The authors hypothesized that their results contrasted with those from other studies because most prior studies partnered with school districts, non-profit organizations, and colleges at the local level—which have a better understanding of the needs of their students and communities—and therefore used more personalized messaging. They noted that "it seems like the relationship between the student and the source of the nudge matters."

"[I]f participants infer that an intervention is delivered broadly, the salience and value of the campaign for any one recipient may be diluted," they wrote. "In the context of our study, students presumably had a weaker connection to the Common Application and the Large State partner than they did to presumably smaller, community-based organizations that were the ostensible message sender in many prior interventions.... [T]he lack of a more direct relationship with the sender and the generic nature of outreach could both explain our lack of impacts."

The authors urged policymakers and researchers to partner with local organizations for nudging campaigns. While this may be costlier and more labor-intensive, the authors wrote that "by maintaining a stronger connection to students as recipients, the sustenance of positive impacts could justify greater cost."

NASFAA President Justin Draeger voiced support for more testing to help identify practices that ultimately lead to successful measurable results.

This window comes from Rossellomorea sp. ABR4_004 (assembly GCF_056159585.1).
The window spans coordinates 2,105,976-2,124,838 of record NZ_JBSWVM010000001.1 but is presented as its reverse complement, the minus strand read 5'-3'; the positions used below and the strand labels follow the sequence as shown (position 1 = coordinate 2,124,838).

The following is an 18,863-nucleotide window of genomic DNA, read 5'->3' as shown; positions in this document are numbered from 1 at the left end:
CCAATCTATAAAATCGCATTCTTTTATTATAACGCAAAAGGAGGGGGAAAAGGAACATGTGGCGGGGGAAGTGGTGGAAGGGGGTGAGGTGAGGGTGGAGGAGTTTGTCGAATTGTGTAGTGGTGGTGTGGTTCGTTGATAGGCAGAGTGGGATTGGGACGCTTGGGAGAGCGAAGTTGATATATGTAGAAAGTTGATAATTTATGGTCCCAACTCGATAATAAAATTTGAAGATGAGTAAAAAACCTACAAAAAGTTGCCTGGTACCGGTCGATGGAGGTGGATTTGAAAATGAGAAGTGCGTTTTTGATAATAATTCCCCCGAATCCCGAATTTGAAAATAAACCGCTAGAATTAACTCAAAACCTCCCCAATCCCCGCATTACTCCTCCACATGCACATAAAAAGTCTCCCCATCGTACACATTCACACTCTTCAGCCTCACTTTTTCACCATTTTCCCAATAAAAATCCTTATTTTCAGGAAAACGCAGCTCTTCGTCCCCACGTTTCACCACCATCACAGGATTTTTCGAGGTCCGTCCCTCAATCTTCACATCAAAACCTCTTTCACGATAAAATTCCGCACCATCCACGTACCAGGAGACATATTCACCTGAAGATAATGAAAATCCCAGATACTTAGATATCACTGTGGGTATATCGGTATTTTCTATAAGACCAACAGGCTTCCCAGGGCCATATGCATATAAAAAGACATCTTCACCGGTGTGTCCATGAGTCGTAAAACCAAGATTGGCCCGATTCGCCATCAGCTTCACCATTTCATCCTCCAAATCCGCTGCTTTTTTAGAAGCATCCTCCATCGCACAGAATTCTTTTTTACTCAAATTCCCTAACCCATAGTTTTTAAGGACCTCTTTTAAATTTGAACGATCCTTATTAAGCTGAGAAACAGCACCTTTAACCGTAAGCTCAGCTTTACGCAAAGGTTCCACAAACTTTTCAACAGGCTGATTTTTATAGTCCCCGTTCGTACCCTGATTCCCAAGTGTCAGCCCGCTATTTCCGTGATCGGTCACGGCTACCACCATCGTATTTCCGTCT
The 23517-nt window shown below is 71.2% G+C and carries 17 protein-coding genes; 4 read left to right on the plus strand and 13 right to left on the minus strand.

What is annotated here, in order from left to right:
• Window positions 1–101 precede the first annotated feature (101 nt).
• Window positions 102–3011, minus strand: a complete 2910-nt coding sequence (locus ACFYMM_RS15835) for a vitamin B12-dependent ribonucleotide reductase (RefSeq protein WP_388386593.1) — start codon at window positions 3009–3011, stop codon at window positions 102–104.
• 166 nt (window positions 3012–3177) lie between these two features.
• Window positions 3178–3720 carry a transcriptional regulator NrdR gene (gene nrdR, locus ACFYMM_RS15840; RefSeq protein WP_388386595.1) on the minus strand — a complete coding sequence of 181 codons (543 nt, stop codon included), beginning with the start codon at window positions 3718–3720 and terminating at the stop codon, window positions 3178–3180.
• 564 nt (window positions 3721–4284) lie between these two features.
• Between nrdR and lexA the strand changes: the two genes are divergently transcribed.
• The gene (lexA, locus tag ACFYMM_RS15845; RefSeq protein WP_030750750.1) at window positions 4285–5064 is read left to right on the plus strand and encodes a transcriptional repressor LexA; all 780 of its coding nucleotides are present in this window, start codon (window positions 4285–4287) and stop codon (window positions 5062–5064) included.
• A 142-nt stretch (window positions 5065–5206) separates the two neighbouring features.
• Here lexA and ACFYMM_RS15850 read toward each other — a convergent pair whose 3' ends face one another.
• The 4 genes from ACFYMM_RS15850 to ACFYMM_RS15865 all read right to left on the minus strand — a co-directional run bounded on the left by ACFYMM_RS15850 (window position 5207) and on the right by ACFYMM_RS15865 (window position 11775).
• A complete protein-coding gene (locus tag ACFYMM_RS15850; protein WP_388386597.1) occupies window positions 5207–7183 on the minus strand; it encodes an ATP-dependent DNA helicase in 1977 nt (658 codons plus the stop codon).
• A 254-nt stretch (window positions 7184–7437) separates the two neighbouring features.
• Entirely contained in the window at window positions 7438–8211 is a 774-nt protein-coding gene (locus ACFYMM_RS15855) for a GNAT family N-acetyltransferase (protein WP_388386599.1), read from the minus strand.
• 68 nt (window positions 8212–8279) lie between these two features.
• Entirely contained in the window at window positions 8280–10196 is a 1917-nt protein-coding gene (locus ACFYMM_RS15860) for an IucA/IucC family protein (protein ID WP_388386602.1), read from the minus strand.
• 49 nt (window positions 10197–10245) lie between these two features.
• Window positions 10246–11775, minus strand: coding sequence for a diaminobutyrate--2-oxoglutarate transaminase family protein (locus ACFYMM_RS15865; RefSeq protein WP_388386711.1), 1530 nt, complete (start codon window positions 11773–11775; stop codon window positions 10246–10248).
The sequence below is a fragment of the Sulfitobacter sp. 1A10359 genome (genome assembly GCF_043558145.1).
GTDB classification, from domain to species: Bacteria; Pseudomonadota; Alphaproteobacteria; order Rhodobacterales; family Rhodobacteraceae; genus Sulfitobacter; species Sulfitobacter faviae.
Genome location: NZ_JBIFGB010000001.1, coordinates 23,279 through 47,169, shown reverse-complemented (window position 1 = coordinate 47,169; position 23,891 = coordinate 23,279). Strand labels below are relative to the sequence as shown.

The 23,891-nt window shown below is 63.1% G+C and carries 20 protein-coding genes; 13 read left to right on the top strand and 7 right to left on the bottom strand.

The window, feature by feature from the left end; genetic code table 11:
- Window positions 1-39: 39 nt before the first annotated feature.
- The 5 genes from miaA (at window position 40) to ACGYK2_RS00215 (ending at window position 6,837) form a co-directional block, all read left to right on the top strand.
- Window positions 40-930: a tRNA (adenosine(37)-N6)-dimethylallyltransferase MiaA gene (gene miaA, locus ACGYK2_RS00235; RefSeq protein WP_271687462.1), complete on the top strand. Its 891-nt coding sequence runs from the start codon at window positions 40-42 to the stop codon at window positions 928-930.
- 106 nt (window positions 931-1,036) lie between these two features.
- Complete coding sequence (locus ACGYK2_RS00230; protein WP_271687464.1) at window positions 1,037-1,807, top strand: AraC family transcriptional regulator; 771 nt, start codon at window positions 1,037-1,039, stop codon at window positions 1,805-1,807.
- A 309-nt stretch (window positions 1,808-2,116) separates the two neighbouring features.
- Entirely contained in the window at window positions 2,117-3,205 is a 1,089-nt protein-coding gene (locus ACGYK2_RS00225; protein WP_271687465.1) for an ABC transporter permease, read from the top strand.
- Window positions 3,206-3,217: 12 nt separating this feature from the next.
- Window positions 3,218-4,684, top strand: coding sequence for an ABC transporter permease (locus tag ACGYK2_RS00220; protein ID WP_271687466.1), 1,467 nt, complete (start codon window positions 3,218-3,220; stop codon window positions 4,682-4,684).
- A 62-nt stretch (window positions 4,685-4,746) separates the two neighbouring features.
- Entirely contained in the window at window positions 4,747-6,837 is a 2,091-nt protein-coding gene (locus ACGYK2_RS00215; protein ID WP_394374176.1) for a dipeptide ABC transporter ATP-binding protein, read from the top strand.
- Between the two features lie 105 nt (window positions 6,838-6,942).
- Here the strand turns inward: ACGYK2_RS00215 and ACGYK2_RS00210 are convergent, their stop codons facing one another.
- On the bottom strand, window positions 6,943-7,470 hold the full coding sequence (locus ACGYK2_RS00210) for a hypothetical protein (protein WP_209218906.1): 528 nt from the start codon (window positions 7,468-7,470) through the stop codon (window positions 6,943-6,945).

“We need more information about nudge campaigns at a national and state level before we can measure their impacts on college enrollment,” said NASFAA President Justin Draeger. “A very real takeaway of this type of work is the need for continuous consumer testing to figure out what works and what doesn’t when it comes to successfully communicating with students in a way that leads to positive results.”

 

Publication Date: 8/20/2019


James C | 8/20/2019 8:54:13 AM

the civil libertarian in me has issues with forcing people to complete a government document that potentially dozens of folks will have access to view, especially if you have no intention of using any Title IV aid.

Dori B | 8/20/2019 8:22:52 AM

There should more to this effort than just increasing college enrollment numbers. I wonder if the number of enrolled students who receive financial aid increased based on these "nudge" campaigns. We certainly need to encourage all high school graduates to consider the options available to them, and completing the FAFSA provides information necessary to determine the affordability of choosing to pursue higher education. However, even when eligible for TIV grant aid, many students simply cannot afford to go on to college without also taking on loan debt and therefore make the decision not to attend. At the very least, if these campaigns result in more FAFSA completions, that's still a very good thing.